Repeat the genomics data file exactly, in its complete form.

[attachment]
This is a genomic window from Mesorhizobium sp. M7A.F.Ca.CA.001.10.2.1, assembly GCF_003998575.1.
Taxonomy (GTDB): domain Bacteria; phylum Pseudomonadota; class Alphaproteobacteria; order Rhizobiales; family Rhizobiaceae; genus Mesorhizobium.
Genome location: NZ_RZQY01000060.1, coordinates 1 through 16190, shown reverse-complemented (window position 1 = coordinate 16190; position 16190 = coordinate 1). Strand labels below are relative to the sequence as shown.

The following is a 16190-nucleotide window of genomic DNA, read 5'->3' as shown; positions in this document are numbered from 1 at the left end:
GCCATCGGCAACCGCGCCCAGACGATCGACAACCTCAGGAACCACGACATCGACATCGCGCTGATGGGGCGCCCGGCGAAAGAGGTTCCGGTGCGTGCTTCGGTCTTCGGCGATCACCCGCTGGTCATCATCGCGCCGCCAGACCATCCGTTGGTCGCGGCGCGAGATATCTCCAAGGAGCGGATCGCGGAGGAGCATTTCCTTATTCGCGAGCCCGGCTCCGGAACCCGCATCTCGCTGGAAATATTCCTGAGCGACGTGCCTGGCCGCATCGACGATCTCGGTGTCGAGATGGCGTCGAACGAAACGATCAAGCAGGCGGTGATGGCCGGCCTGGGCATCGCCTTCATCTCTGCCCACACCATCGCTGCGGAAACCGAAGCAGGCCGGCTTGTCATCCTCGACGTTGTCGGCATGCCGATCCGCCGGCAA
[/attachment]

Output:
This is a genomic window from Mesorhizobium sp. M7A.F.Ca.CA.001.10.2.1, assembly GCF_003998575.1.
Taxonomy (GTDB): domain Bacteria; phylum Pseudomonadota; class Alphaproteobacteria; order Rhizobiales; family Rhizobiaceae; genus Mesorhizobium.
Genome location: NZ_RZQY01000060.1, coordinates 1 through 16190, shown reverse-complemented (window position 1 = coordinate 16190; position 16190 = coordinate 1). Strand labels below are relative to the sequence as shown.

The following is a 16190-nucleotide window of genomic DNA, read 5'->3' as shown; positions in this document are numbered from 1 at the left end:
GCCATCGGCAACCGCGCCCAGACGATCGACAACCTCAGGAACCACGACATCGACATCGCGCTGATGGGGCGCCCGGCGAAAGAGGTTCCGGTGCGTGCTTCGGTCTTCGGCGATCACCCGCTGGTCATCATCGCGCCGCCAGACCATCCGTTGGTCGCGGCGCGAGATATCTCCAAGGAGCGGATCGCGGAGGAGCATTTCCTTATTCGCGAGCCCGGCTCCGGAACCCGCATCTCGCTGGAAATATTCCTGAGCGACGTGCCTGGCCGCATCGACGATCTCGGTGTCGAGATGGCGTCGAACGAAACGATCAAGCAGGCGGTGATGGCCGGCCTGGGCATCGCCTTCATCTCTGCCCACACCATCGCTGCGGAAACCGAAGCAGGCCGGCTTGTCATCCTCGACGTTGTCGGCATGCCGATCCGCCGGCAA